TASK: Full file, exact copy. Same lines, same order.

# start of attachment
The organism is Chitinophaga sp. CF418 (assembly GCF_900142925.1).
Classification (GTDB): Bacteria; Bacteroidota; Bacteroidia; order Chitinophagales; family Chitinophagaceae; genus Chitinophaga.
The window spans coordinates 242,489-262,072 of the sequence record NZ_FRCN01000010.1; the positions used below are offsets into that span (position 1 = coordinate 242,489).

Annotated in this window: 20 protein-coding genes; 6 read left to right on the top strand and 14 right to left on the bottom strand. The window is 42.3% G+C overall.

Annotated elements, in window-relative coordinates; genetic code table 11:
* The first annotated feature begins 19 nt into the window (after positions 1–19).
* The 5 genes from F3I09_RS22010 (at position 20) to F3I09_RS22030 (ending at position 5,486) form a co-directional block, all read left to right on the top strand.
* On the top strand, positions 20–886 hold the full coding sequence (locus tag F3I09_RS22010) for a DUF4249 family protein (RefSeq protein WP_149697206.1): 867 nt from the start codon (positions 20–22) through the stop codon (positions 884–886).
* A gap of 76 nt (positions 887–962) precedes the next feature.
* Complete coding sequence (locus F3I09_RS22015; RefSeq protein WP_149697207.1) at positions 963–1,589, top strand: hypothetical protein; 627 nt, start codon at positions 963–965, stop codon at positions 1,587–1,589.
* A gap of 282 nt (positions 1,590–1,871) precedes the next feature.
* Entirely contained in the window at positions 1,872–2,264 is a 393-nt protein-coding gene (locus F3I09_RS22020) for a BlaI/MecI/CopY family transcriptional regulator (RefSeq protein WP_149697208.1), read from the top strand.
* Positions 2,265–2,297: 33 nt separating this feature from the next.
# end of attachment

The organism is Chitinophaga sp. CF418 (assembly GCF_900142925.1).
Classification (GTDB): Bacteria; Bacteroidota; Bacteroidia; order Chitinophagales; family Chitinophagaceae; genus Chitinophaga.
The window spans coordinates 242,489-262,072 of the sequence record NZ_FRCN01000010.1; the positions used below are offsets into that span (position 1 = coordinate 242,489).

Annotated in this window: 20 protein-coding genes; 6 read left to right on the top strand and 14 right to left on the bottom strand. The window is 42.3% G+C overall.

Annotated elements, in window-relative coordinates; genetic code table 11:
* The first annotated feature begins 19 nt into the window (after positions 1–19).
* The 5 genes from F3I09_RS22010 (at position 20) to F3I09_RS22030 (ending at position 5,486) form a co-directional block, all read left to right on the top strand.
* On the top strand, positions 20–886 hold the full coding sequence (locus tag F3I09_RS22010) for a DUF4249 family protein (RefSeq protein WP_149697206.1): 867 nt from the start codon (positions 20–22) through the stop codon (positions 884–886).
* A gap of 76 nt (positions 887–962) precedes the next feature.
* Complete coding sequence (locus F3I09_RS22015; RefSeq protein WP_149697207.1) at positions 963–1,589, top strand: hypothetical protein; 627 nt, start codon at positions 963–965, stop codon at positions 1,587–1,589.
* A gap of 282 nt (positions 1,590–1,871) precedes the next feature.
* Entirely contained in the window at positions 1,872–2,264 is a 393-nt protein-coding gene (locus F3I09_RS22020) for a BlaI/MecI/CopY family transcriptional regulator (RefSeq protein WP_149697208.1), read from the top strand.
* Positions 2,265–2,297: 33 nt separating this feature from the next.